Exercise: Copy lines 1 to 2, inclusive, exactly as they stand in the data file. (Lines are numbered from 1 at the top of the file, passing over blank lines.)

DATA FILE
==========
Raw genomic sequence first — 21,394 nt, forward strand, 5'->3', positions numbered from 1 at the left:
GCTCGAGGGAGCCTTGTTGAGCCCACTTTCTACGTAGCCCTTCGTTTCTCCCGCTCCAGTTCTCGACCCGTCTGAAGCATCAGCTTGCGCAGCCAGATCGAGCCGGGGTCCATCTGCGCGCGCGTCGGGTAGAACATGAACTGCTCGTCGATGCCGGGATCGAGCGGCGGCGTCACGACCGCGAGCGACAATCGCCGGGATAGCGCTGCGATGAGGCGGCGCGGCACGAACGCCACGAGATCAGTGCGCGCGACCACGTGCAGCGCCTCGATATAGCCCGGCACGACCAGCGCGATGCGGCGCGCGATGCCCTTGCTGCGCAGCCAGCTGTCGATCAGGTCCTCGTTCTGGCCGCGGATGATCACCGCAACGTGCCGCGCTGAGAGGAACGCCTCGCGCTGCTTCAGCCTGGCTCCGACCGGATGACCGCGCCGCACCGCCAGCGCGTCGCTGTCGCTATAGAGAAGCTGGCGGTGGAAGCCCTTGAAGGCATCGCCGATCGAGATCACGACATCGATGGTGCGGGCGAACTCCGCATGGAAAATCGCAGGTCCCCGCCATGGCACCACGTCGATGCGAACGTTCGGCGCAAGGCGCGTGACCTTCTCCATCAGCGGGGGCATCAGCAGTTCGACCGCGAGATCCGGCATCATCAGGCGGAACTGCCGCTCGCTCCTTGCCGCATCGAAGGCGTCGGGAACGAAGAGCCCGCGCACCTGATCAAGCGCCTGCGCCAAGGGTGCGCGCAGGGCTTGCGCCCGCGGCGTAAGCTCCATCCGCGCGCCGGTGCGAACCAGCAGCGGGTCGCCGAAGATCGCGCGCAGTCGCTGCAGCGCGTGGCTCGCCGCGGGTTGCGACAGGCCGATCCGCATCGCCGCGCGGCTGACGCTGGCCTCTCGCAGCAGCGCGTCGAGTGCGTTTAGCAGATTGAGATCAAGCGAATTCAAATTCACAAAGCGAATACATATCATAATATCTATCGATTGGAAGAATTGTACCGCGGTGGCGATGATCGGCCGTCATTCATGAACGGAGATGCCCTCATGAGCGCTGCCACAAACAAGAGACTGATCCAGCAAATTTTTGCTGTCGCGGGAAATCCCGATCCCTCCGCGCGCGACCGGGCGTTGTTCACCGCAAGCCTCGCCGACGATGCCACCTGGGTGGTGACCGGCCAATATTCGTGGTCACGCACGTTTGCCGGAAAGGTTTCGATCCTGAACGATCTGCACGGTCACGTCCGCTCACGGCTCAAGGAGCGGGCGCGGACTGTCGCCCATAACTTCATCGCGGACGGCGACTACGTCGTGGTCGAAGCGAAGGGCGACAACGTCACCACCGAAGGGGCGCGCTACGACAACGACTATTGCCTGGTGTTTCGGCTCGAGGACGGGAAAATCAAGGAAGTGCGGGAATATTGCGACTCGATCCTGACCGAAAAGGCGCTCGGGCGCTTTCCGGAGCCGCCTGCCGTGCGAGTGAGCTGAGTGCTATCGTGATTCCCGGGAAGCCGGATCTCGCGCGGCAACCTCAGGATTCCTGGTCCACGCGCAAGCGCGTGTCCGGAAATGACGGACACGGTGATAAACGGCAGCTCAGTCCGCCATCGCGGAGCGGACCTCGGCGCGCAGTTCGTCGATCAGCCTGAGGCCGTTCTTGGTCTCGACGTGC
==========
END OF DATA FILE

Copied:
Raw genomic sequence first — 21,394 nt, forward strand, 5'->3', positions numbered from 1 at the left:
GCTCGAGGGAGCCTTGTTGAGCCCACTTTCTACGTAGCCCTTCGTTTCTCCCGCTCCAGTTCTCGACCCGTCTGAAGCATCAGCTTGCGCAGCCAGATCGAGCCGGGGTCCATCTGCGCGCGCGTCGGGTAGAACATGAACTGCTCGTCGATGCCGGGATCGAGCGGCGGCGTCACGACCGCGAGCGACAATCGCCGGGATAGCGCTGCGATGAGGCGGCGCGGCACGAACGCCACGAGATCAGTGCGCGCGACCACGTGCAGCGCCTCGATATAGCCCGGCACGACCAGCGCGATGCGGCGCGCGATGCCCTTGCTGCGCAGCCAGCTGTCGATCAGGTCCTCGTTCTGGCCGCGGATGATCACCGCAACGTGCCGCGCTGAGAGGAACGCCTCGCGCTGCTTCAGCCTGGCTCCGACCGGATGACCGCGCCGCACCGCCAGCGCGTCGCTGTCGCTATAGAGAAGCTGGCGGTGGAAGCCCTTGAAGGCATCGCCGATCGAGATCACGACATCGATGGTGCGGGCGAACTCCGCATGGAAAATCGCAGGTCCCCGCCATGGCACCACGTCGATGCGAACGTTCGGCGCAAGGCGCGTGACCTTCTCCATCAGCGGGGGCATCAGCAGTTCGACCGCGAGATCCGGCATCATCAGGCGGAACTGCCGCTCGCTCCTTGCCGCATCGAAGGCGTCGGGAACGAAGAGCCCGCGCACCTGATCAAGCGCCTGCGCCAAGGGTGCGCGCAGGGCTTGCGCCCGCGGCGTAAGCTCCATCCGCGCGCCGGTGCGAACCAGCAGCGGGTCGCCGAAGATCGCGCGCAGTCGCTGCAGCGCGTGGCTCGCCGCGGGTTGCGACAGGCCGATCCGCATCGCCGCGCGGCTGACGCTGGCCTCTCGCAGCAGCGCGTCGAGTGCGTTTAGCAGATTGAGATCAAGCGAATTCAAATTCACAAAGCGAATACATATCATAATATCTATCGATTGGAAGAATTGTACCGCGGTGGCGATGATCGGCCGTCATTCATGAACGGAGATGCCCTCATGAGCGCTGCCACAAACAAGAGACTGATCCAGCAAATTTTTGCTGTCGCGGGAAATCCCGATCCCTCCGCGCGCGACCGGGCGTTGTTCACCGCAAGCCTCGCCGACGATGCCACCTGGGTGGTGACCGGCCAATATTCGTGGTCACGCACGTTTGCCGGAAAGGTTTCGATCCTGAACGATCTGCACGGTCACGTCCGCTCACGGCTCAAGGAGCGGGCGCGGACTGTCGCCCATAACTTCATCGCGGACGGCGACTACGTCGTGGTCGAAGCGAAGGGCGACAACGTCACCACCGAAGGGGCGCGCTACGACAACGACTATTGCCTGGTGTTTCGGCTCGAGGACGGGAAAATCAAGGAAGTGCGGGAATATTGCGACTCGATCCTGACCGAAAAGGCGCTCGGGCGCTTTCCGGAGCCGCCTGCCGTGCGAGTGAGCTGAGTGCTATCGTGATTCCCGGGAAGCCGGATCTCGCGCGGCAACCTCAGGATTCCTGGTCCACGCGCAAGCGCGTGTCCGGAAATGACGGACACGGTGATAAACGGCAGCTCAGTCCGCCATCGCGGAGCGGACCTCGGCGCGCAGTTCGTCGATCAGCCTGAGGCCGTTCTTGGTCTCGACGTGC